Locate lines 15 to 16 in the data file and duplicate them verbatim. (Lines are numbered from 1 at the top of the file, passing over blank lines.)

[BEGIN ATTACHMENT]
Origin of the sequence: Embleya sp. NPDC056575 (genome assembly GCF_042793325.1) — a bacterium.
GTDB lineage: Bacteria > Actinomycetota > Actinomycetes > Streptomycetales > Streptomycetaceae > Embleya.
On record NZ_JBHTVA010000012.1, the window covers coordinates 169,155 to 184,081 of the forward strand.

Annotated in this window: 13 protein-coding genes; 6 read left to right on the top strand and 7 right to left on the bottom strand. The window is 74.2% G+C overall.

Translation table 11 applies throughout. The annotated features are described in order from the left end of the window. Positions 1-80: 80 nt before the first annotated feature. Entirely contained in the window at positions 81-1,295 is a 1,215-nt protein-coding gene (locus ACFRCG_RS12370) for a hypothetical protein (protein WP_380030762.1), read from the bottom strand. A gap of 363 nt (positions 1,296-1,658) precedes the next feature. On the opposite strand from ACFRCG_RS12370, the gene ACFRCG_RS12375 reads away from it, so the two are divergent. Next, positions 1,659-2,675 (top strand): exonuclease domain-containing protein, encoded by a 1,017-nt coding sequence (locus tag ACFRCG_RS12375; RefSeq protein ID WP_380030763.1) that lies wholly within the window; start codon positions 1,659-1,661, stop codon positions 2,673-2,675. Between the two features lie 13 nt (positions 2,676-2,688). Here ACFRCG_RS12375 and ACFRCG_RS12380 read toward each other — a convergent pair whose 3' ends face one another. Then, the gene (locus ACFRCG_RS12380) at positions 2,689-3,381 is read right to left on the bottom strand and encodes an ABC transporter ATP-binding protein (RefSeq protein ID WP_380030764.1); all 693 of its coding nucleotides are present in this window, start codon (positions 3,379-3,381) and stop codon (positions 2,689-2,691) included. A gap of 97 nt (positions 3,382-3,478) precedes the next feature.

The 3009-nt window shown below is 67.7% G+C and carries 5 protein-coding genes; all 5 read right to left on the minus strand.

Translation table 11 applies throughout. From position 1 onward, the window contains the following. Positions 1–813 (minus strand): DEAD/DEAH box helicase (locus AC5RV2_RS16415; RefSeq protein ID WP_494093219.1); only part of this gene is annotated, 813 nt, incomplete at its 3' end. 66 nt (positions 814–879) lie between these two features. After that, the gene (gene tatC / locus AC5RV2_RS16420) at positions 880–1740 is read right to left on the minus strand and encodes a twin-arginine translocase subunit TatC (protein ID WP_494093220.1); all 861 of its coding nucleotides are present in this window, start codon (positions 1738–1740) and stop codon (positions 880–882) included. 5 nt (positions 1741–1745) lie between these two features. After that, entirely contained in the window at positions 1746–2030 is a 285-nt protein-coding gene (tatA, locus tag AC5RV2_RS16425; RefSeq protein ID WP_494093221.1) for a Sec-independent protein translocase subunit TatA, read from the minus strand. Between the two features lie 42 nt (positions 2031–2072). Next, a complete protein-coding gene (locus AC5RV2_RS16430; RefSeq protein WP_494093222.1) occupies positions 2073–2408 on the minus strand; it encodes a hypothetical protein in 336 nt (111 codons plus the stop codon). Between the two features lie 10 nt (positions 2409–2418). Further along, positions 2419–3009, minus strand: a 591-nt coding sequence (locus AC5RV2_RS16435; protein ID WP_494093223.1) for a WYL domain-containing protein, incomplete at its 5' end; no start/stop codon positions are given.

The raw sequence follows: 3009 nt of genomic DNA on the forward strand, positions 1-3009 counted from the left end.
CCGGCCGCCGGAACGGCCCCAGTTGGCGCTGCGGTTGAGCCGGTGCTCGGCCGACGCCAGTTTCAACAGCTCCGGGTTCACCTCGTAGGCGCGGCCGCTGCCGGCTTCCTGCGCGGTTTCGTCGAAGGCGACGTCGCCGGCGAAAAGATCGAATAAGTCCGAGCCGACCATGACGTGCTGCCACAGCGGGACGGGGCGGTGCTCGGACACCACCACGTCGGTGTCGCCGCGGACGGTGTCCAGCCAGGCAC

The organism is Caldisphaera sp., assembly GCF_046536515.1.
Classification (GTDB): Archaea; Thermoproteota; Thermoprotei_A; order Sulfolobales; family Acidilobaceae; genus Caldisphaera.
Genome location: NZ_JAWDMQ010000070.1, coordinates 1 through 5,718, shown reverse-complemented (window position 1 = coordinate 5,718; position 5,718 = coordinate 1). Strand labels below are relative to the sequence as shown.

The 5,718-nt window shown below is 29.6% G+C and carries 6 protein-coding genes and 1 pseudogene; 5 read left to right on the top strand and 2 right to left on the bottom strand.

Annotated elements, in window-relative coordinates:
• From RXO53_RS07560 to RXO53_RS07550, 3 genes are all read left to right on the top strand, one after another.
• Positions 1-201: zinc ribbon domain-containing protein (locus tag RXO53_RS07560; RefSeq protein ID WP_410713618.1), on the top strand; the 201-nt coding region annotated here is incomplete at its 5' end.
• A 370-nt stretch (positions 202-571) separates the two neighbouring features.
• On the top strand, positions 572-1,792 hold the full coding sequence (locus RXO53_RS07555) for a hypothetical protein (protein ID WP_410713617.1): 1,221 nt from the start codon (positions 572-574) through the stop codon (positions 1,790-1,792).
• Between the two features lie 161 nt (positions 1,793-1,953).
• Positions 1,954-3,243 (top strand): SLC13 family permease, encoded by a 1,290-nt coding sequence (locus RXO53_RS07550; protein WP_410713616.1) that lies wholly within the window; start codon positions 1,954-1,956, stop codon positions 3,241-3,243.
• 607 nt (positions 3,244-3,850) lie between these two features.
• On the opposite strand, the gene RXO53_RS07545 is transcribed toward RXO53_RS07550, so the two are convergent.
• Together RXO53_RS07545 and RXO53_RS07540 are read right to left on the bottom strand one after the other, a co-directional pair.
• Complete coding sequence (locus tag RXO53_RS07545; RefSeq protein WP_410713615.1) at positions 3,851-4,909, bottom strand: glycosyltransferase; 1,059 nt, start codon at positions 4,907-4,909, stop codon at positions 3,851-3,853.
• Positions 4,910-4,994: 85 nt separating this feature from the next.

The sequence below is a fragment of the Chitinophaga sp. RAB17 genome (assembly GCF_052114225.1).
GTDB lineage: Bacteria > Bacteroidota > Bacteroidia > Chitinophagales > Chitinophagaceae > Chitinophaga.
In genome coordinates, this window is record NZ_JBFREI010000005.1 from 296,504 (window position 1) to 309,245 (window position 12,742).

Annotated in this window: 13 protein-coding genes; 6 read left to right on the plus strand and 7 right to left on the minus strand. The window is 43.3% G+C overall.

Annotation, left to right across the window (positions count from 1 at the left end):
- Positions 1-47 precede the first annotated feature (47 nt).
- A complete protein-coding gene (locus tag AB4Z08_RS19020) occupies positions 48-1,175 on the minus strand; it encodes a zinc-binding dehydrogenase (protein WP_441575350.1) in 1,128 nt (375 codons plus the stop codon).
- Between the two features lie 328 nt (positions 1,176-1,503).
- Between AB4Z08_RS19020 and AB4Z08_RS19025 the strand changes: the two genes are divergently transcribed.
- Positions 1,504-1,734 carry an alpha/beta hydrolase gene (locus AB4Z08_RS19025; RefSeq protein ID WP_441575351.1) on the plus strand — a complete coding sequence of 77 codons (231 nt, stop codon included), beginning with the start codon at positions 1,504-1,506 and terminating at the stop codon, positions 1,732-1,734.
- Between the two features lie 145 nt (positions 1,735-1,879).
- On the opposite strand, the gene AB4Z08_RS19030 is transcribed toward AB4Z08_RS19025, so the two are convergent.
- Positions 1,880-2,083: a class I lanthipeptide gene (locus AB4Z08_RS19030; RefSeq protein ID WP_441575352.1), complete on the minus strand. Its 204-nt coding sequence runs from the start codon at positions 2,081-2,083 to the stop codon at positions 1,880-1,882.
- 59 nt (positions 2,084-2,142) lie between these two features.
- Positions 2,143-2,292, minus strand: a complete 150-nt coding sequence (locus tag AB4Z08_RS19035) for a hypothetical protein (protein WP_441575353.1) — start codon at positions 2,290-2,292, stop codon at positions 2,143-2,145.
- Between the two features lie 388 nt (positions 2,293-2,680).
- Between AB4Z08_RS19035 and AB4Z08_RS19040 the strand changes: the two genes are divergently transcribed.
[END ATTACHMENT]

• From RXO53_RS07560 to RXO53_RS07550, 3 genes are all read left to right on the top strand, one after another.
• Positions 1-201: zinc ribbon domain-containing protein (locus tag RXO53_RS07560; RefSeq protein ID WP_410713618.1), on the top strand; the 201-nt coding region annotated here is incomplete at its 5' end.